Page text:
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Perceptions of financial sources among women entrepreneurs in Tanzania
Mid Sweden University, Faculty of Human Sciences, Department of Business, Economics and Law.
Mid Sweden University, Faculty of Human Sciences, Department of Business, Economics and Law.
Department of Business, Umeå School of Business and Economics, Umeå, Sweden.
2015 (English)In: African Journal of Economic and Management Studies, ISSN 2040-0705, Vol. 6, no 2, 197-218 p.Article in journal (Refereed) Published
Abstract [en]

Purpose – The purpose of this paper is to empirically investigate how women entrepreneurs in Tanzania assess their accessibility to different external financial sources. The aim is further to discuss financial preferences among this group of entrepreneurs. Design/methodology/approach – The study is based on a unique database consisting of 114 firms, obtained by a questionnaire during 2009-2010. Differences between mean values on perceptions of financial sources were tested via a paired samples t-test. Findings – Overall, the empirical results provide support for the hypothesis that the sampled women entrepreneurs perceive semi-formal capital, such as loans from MFIs, SACCOS, ROSCAS and VICOBA, as the most accessible external capital. Governmental subsidies are ranked second, followed by informal capital, such as loans from family, friends and investors. As expected, loans from formal banks are ranked as the least accessible financing alternative. However, there are strong indications that the entrepreneurs in our study, if given a choice, would prefer external capital from formal sources, rather than semi-formal or informal capital. Practical implications – The authors suggest that the formal banks work to find ways to lower agency costs and thereby work for an inclusion of women entrepreneurs, and for the semi-formal financial actors to improve financial services in ways that better serve the entrepreneurs. Originality/value – The knowledge about attitudes and preferences concerning financial solutions among women entrepreneurs in developing countries is very limited. Results from this study is therefore important, as it adds to previous understanding, especially as this particular group of entrepreneurs have the potential to play an important role in the development of their regions. © Emerald Group Publishing Limited.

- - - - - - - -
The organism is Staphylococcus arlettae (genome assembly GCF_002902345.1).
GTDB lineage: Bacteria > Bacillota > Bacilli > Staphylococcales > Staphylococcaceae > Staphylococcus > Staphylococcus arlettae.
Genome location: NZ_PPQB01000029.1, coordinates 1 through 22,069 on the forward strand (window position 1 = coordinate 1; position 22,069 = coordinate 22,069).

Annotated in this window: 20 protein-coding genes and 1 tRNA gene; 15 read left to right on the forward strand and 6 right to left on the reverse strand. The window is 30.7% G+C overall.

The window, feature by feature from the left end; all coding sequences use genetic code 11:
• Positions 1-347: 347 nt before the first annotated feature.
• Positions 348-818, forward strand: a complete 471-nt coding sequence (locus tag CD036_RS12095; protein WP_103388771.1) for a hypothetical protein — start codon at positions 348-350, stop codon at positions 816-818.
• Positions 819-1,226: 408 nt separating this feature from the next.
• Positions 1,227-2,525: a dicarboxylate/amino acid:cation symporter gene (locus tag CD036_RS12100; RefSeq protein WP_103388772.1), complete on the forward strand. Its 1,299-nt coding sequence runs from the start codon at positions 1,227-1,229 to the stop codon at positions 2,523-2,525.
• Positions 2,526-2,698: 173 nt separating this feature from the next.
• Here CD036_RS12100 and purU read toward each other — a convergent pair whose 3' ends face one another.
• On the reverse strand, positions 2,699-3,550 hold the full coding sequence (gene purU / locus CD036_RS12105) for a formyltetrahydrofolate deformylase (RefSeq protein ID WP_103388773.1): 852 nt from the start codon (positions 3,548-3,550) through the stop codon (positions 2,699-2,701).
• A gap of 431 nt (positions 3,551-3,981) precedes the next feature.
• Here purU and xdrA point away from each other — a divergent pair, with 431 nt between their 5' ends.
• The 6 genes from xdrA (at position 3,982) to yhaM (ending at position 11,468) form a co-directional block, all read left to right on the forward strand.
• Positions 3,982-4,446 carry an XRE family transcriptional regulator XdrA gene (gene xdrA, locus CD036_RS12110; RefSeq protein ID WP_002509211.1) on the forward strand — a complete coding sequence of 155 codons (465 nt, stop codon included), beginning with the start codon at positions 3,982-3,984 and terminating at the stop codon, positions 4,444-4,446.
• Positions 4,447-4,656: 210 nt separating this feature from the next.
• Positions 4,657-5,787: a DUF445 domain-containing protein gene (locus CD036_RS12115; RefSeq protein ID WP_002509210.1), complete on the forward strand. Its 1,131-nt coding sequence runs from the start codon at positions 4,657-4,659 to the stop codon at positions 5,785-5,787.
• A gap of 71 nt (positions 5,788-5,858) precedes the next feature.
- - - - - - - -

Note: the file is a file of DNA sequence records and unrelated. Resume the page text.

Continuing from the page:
Place, publisher, year, edition, pages
2015. Vol. 6, no 2, 197-218 p.
Keyword [en]
Developing countries, Financial behaviour, Informal capital, Microfinance, Tanzania, Women entrepreneurs
National Category
Economics and Business
Identifiers
URN: urn:nbn:se:miun:diva-25914DOI: 10.1108/AJEMS-10-2013-0090Scopus ID: 2-s2.0-84929861949OAI: oai:DiVA.org:miun-25914DiVA: diva2:856265
Note

Export Date: 23 September 2015

Available from: 2015-09-23 Created: 2015-09-23 Last updated: 2015-09-24Bibliographically approved

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CiteExportLink to record
Permanent link

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Cite
Citation style
  • apa
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Language
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